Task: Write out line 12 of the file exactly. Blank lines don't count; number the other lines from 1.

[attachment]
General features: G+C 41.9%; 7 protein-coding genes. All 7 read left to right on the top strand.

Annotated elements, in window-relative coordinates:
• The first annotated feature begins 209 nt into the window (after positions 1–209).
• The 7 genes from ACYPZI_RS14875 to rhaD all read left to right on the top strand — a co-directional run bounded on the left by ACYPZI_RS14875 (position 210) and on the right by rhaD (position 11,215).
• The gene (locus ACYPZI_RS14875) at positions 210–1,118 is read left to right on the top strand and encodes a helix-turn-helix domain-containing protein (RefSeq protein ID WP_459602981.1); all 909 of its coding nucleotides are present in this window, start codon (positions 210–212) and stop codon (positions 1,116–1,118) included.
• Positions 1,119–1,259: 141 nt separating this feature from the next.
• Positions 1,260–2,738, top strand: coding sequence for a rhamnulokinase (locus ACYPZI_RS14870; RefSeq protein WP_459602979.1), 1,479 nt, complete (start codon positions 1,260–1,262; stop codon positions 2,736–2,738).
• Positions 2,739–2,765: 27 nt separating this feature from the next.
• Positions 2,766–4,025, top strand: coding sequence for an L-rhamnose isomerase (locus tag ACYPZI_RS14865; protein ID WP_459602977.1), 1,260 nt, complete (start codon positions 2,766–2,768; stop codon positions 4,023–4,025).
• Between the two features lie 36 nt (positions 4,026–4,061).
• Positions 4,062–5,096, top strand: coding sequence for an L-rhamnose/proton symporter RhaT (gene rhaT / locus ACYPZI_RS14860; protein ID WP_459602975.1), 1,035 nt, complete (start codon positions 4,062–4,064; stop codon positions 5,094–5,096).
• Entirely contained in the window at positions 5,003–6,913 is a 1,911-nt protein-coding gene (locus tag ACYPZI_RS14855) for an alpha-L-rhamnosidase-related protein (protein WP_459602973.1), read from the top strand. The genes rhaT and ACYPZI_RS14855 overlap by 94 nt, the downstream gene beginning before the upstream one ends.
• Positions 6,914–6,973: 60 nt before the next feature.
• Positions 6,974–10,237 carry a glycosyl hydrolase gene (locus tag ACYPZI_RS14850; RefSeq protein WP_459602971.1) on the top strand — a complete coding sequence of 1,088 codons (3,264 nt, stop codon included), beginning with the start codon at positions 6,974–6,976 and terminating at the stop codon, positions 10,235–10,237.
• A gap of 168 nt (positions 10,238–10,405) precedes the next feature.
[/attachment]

• Entirely contained in the window at positions 5,003–6,913 is a 1,911-nt protein-coding gene (locus tag ACYPZI_RS14855) for an alpha-L-rhamnosidase-related protein (protein WP_459602973.1), read from the top strand. The genes rhaT and ACYPZI_RS14855 overlap by 94 nt, the downstream gene beginning before the upstream one ends.